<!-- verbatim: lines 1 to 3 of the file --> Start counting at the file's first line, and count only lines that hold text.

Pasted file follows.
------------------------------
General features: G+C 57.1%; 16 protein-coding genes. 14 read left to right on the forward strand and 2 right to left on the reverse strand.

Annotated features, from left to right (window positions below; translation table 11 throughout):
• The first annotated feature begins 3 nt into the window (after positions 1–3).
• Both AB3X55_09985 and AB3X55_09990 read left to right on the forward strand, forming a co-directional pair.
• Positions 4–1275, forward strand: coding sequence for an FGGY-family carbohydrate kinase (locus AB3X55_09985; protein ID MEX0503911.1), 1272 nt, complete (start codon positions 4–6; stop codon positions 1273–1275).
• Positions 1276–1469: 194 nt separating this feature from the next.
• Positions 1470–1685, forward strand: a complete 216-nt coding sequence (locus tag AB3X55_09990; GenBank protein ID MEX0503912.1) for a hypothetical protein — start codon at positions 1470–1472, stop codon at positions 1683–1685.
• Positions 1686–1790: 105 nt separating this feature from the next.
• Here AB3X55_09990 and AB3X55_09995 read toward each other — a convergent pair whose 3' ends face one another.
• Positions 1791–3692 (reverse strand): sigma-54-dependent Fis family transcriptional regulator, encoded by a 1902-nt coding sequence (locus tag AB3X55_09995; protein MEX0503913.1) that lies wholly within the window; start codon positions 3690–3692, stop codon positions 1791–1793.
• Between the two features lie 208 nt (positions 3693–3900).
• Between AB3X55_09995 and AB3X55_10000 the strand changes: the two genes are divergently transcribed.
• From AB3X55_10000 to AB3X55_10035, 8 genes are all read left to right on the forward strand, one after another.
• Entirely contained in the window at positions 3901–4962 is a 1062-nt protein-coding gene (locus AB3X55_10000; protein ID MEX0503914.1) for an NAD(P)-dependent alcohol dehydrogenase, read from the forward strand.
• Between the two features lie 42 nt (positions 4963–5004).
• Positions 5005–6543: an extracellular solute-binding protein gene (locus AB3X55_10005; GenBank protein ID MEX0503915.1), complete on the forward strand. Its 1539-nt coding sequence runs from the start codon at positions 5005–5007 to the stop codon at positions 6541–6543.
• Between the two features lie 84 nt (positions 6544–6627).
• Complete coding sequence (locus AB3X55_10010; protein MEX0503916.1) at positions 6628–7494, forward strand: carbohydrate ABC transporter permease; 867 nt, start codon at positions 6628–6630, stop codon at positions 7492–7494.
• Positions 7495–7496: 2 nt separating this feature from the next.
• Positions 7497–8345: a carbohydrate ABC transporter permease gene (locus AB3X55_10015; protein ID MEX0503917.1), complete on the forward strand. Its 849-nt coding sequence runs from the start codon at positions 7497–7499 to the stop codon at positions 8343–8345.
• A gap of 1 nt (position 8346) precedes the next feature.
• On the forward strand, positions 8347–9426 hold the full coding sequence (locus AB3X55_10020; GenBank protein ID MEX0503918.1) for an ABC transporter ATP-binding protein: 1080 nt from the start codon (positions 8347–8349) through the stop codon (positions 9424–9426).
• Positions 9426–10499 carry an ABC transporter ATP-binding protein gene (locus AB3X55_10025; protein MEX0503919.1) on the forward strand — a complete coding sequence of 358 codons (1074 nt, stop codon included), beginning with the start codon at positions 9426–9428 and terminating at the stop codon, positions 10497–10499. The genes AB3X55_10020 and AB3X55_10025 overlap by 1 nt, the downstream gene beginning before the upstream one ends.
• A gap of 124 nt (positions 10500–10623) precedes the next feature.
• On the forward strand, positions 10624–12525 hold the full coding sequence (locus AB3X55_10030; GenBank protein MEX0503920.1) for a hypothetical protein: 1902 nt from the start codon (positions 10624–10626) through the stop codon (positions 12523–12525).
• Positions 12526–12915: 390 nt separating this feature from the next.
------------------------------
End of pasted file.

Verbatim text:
General features: G+C 57.1%; 16 protein-coding genes. 14 read left to right on the forward strand and 2 right to left on the reverse strand.

Annotated features, from left to right (window positions below; translation table 11 throughout):
• The first annotated feature begins 3 nt into the window (after positions 1–3).